In such a competitive marketplace, the Giulia holds its own and represents Alfa’s best effort in years.

There has been much said about the new Alfa Romeo Giulia, but whereas most of the attention has been levelled at the M3-rivalling Quadifoglio, the cooking Giulia models are if anything even more important, as these are the cars that need to appeal to a far wider audience.

Launching with a suite of four turbo petrol and turbo diesel engines, the new Alfa Romeo Giulia is finally adding an Italian option to the compact executive market, previously dominated by the big German manufacturers and occasionally infiltrated by Jaguar and the Japanese pair Lexus and Infiniti.

As compact executive rivals are stronger than ever in their latest iterations, Alfa Romeo can no longer afford to merely get by with recycled platforms and hand-me-down engines. The Giulia’s platform is all-new (and shared with another new volume model, the Stelvio SUV), its engines freshly developed for this car, and it sends its power, like the majority of cars in this class, to the rear wheels.

Fittingly, Alfa Romeo’s effort has paid off – and whether Quadrifoglio or not, this is one of the best cars the company has produced in a very long time. While it lacks polish in places, its talented chassis, strong engines, light weight and improved quality all make this a very competitive offering.

Performance and 0-100kmh time

Alfa Romeo has tried hard to ensure that, on paper at least, the Giulia does not compromise too heavily that it falls off a buyer’s shopping list. The lowliest 100kW 2.2 JTDM diesel compares on price and specification with a BMW 318d, yet will hit 62mph in 8.2 seconds, a whole second quicker than the BMW. The more powerful 140kW diesel is rated at an impressive 7.1 seconds, beating the BMW 320d by half a second.

Petrol cars are equally competitive, with the 150kmh base petrol dispatching the 0-62 sprint in 6.6 seconds, while the 208kW Veloce drops that down to 5.7 seconds. Part of the reason the Alfa Romeo Giulia exhibits impressive acceleration numbers is that relative to the class and its size, kerb weight is surprisingly low. At 1429kg in 2.2-litre diesel spec, the Giulia is usefully lighter than most rivals; even the aluminium bodied Jaguar XE weighs 100kg more than the feather-weight Alfa.

The lack of a six-cylinder diesel option might be considered a limiting factor for those after a bit more punch, but for the performance minded buyer, the fantastic Quadrifoglio with its 375kW was enough to send us into a spin during eCoty. With more than enough performance chops to take on rivals like the M3 and C 63 AMG, the twin-turbo V6 model is a worthwhile addition to your sports sedan shopping list.

Engine and gearbox

Traditionally a strong point for Alfa Romeo, the Giulia has been launched with a range of five engine choices, including the Quadrifoglio super sedan’s twin-turbo V6. Standard Giulias get the option of a 2.0-litre turbo petrol engine and a 2.2-litre turbo diesel, each in two states of tune.

For private buyers and those less concerned with CO2 numbers, the entry 2.0-litre petrol Giulia produces 148kW, putting power through the rear wheels. The new all-alloy engine features MultiAir technology – hydraulically actuated variable valve timing – along with direct fuel injection and a twin-scroll turbocharger.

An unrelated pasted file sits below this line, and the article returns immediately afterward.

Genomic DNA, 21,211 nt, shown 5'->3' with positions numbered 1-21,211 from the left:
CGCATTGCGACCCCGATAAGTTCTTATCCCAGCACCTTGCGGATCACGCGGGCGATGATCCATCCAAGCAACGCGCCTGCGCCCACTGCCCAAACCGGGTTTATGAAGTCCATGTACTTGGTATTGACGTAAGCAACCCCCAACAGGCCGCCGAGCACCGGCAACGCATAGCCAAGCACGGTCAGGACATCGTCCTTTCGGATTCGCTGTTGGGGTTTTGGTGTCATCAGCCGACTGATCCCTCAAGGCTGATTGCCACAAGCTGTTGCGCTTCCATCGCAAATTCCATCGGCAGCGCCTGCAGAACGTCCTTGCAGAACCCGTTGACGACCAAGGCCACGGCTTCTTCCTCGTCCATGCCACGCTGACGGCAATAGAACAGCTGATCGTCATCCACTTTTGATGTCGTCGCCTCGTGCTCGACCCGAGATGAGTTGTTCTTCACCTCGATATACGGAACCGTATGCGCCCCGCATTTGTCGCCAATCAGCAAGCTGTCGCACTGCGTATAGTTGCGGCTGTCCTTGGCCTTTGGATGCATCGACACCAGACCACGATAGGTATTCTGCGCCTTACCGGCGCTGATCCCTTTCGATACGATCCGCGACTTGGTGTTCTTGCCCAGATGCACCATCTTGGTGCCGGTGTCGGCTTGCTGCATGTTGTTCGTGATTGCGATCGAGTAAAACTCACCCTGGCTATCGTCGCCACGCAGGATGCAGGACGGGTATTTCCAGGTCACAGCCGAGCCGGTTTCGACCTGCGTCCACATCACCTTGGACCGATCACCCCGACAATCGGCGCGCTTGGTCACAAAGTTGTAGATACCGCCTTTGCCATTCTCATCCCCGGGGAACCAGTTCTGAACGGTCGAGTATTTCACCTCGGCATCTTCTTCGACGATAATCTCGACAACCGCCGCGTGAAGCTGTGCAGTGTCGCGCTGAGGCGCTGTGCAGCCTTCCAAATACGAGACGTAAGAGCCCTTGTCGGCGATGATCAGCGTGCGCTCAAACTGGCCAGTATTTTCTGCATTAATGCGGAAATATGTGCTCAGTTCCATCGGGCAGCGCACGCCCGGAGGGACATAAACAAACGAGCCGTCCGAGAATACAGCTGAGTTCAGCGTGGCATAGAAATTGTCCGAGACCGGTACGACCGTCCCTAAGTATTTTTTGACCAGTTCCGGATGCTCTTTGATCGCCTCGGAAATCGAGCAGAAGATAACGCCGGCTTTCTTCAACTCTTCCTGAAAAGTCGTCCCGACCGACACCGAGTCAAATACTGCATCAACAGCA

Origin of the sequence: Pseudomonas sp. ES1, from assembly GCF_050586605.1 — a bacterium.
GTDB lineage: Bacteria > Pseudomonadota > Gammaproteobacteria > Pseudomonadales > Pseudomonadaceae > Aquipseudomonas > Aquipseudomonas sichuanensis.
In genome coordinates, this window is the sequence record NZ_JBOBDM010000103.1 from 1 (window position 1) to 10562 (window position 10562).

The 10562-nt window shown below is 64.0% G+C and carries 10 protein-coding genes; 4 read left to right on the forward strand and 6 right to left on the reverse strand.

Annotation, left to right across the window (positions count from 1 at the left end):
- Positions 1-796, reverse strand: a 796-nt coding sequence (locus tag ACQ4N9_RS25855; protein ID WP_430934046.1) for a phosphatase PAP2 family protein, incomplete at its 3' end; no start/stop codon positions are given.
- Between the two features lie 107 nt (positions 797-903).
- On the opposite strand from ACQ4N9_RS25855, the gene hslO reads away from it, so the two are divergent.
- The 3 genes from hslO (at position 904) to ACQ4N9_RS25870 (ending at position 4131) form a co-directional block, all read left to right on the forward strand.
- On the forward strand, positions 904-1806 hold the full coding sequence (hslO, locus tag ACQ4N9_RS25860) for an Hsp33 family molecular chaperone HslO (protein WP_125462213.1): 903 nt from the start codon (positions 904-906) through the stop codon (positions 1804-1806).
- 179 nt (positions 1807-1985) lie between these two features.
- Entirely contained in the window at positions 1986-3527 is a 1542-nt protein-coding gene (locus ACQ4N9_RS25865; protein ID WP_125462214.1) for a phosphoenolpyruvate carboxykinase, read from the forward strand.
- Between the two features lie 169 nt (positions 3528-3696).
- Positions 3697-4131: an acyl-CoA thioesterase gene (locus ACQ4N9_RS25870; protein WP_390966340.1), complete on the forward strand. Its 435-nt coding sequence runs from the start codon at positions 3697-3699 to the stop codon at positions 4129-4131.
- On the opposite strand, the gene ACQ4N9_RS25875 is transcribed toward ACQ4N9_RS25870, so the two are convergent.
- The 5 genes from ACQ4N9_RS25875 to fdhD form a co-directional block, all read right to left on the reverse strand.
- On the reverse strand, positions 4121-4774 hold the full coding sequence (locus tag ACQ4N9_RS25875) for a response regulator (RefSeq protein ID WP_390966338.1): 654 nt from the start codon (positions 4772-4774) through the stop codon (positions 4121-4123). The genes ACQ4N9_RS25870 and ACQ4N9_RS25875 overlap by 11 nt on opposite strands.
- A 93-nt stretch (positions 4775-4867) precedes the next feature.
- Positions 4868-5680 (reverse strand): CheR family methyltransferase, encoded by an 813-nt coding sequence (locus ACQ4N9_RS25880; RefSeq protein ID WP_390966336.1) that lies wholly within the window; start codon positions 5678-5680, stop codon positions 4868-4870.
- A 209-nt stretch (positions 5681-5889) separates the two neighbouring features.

Peak torque of 330Nm is available from just 1750rpm and is deployed through an eight-speed torque-converter transmission.

For those wanting a bit more punch, Alfa offers a more powerful 200kW version of the same 2.0-litre engine, although it is only available in high spec Veloce trim.

The diesel options with 96kW and 134kW are split across 2 trim levels. The all-new JTDms are impressively frugal as we’ll get to in a moment, but crucially they feel different to other diesels, offering a more linear torque curve, encouraging a sportier driving style. The flip side of this is that despite the numbers, both engines lack the plateau of torque, which give rivals like the 320d that feeling of effortless shove.

The 8-speed ZF unit on offer is a good one, offering fast concise shifts that are immeasurably improved when summoned on the optional column mounted paddles.

Ride and Handling

On the move, the car is nicely refined and instantly likeable. The £1950 Performance Pack brings variable dampers, paddles behind the steering wheel for manual shifting, and a limited-slip differential. The damper modes are selected via the now-familiar Alfa DNA switch, which also affects other attributes such as the throttle and steering. In its regular setting the suspension gives a ride that’s firm but very well controlled, and there’s a sense that the taut shell is allowing it to get on with the job at hand.

With the optional 18-inch alloy wheels there’s an unyielding quality to the Alfa’s low-speed ride around town that a more generous tyre sidewall may mitigate, but it’s not something that anyone interested in a sports sedan would baulk at, and it’s more comfortable than a Jag XE.

What really gives the Giulia its own personality is its quick steering. It takes a period of acclimatisation, but it has a natural weight and feel and it’s not so extreme as to make the car feel nervous. You soon learn to make small, precise inputs, entirely in keeping with the inherent poise and fine balance of the chassis. It’s the sort of car that encourages a brisk, enthusiastic driving style almost everywhere.

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